Ben Whitehair, Frances Fisher, SAG President Fran Drescher, Joely Fisher, National Executive Director, and SAG-AFTRA members are seen as SAG-AFTRA National Board holds a press conference for vote on recommendation to call a strike regarding the TV/Theatrical contract at SAG-AFTRA on July 13, 2023 in Los Angeles, California. source: Frazer Harrison/Getty Images)

Voice Actors Offer Cosplayers a Fun Way to Support the SAG-AFTRA Strike

At this year’s San Diego Comic-Con, a panel of voice actors gathered to talk about the threat that AI poses to their livelihoods. During a press conference on Friday, the actors offered fans three ways to push back against exploitative AI—including a fun suggestion for cosplayers.

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With both Writers Guild of America and Screen Actors Guild members striking, Comic-Con 2023 has been quiet, as members are prohibited from promoting work that they’ve done for struck studios. However, the press conference, as part of the AI in Entertainment panel presented by the National Association of Voice Actors, included several actors and SAG personnel, including Linsay Rousseau (Transformers: War for Cybertron), Ashly Burch (Mythic Quest), Cissy Jones (The Owl House), Zeke Alton (The Calisto Protocol), Tim Friedlander (Record of Ragnarok) and Duncan Crabtree-Ireland (SAG/AFTRA National Executive Director & Chief Negotiator).

First, explained voice actor Cissy Jones (The Owl House), fans who support voice actors can call out inappropriate fan mods.

“Let me say that we love our fans,” Jones said. “We would not be here if it weren’t for the fandoms … But there is a community where people will take the voices that are publicly available, rip them, and create their own AI versions of them, and have them say whatever they choose. In some instances it can be cheeky. In some instances, it can be very hurtful. There are a lot of things that are defamatory, NSFW. As someone who makes my living with this little 2-inch spot on my face, it’s incredibly harmful. If I don’t have the ability to control what my voice says, and especially if people can’t tell whether it’s fake or not, it has the potential to do massive harm to me financially and personally. I have children, and there are things that I don’t want my voice to say, and have my children hear it.”

All the voice actors on the panel agreed that people within fan communities can be proactive in helping to shut down harmful fan mods, by publicly calling out the creators and telling them to take those mods down. “If you see someone’s voice being used, and you know they don’t consent, call [the modder] out,” Jones said.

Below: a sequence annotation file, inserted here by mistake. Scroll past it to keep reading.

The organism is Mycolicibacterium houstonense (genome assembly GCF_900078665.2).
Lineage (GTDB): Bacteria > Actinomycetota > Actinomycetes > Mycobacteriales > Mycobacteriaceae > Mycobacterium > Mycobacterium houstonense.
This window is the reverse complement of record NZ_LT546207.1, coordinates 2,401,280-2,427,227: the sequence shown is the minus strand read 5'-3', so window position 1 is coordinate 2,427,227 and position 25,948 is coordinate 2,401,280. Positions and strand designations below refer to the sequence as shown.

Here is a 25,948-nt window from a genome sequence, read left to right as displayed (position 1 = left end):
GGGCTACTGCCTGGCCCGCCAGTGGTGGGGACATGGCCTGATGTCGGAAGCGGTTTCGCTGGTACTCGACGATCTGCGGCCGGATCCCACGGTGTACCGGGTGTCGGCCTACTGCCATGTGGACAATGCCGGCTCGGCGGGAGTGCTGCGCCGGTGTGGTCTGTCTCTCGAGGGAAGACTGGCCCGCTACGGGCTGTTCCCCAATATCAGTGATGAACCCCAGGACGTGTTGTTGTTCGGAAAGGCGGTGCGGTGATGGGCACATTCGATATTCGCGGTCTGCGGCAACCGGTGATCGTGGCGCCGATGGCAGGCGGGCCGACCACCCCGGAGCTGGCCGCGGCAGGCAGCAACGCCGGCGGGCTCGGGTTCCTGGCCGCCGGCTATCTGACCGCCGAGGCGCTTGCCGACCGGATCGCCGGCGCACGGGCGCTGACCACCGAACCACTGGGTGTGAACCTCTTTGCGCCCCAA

Secondly, the panelists said, cosplayers at SDCC and other events can weave SAG support into their costumes. AI is a central issue in the WGA and SAG strikes, with studios pushing to replace much of actors’ work with AI.

Crabtree-Ireland clarified that, while SAG members and influencers are barred from cosplaying under the terms of the strike, it’s okay for hobbyists to cosplay. “My suggestion [to cosplayers] would be that if you are supportive of the strike, figure out a way to combine your support for the strike with your favorite characters. Then you’re actually helping us send the message we’re trying to send, which is that the community at large is united in supporting us in the demands that we’re making, which are reasonable demands.”

The panelists even suggested that cosplayers dress up as SAG president Fran Drescher, who made waves with her impassioned speech announcing the strike. “I have a pitch, and you can take it or leave it,” Burch said. “I would love to see some Fran Drescher cosplay. Do your magic. I’d love to see it.”

“The Nanny has some of the best outfits I’ve ever seen,” added Rousseau.

Finally, the panelist urged fans to speak out in support of the strike and push back against misinformation. They stressed the role that fan communities can play in fighting the smear campaigns that studios may launch against striking actors.

“There’s going to be rhetoric from the people who are across the table from us that’s going to try paint striking union members as asking for too much,” Burch said. “It’s already happened. A big thing for fans of the work that we do is to believe us that we’re not asking for the moon. We’re asking for protections and compensation that our members need. If you hear something salacious, look into it. Talk to each other.”

“We’re going to be painted as the people who are to blame for [the hardships caused by the strikes],” Alton said. “[They’ll say] it’s the labor force’s fault that everyone’s out of work. But if that was the case, then in order for us to fix this, we would have to face an existential threat to our careers. For them to fix this, they just have to pay some money.”

(featured image: Frazer Harrison/Getty Images)


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Julia Glassman
Julia Glassman (she/her) holds an MFA from the Iowa Writers' Workshop, and has been covering feminism and media since 2007. As a staff writer for The Mary Sue, Julia covers Marvel movies, folk horror, sci fi and fantasy, film and TV, comics, and all things witchy. Under the pen name Asa West, she's the author of the popular zine 'Five Principles of Green Witchcraft' (Gods & Radicals Press). You can check out more of her writing at <a href="https://juliaglassman.carrd.co/">https://juliaglassman.carrd.co/.</a>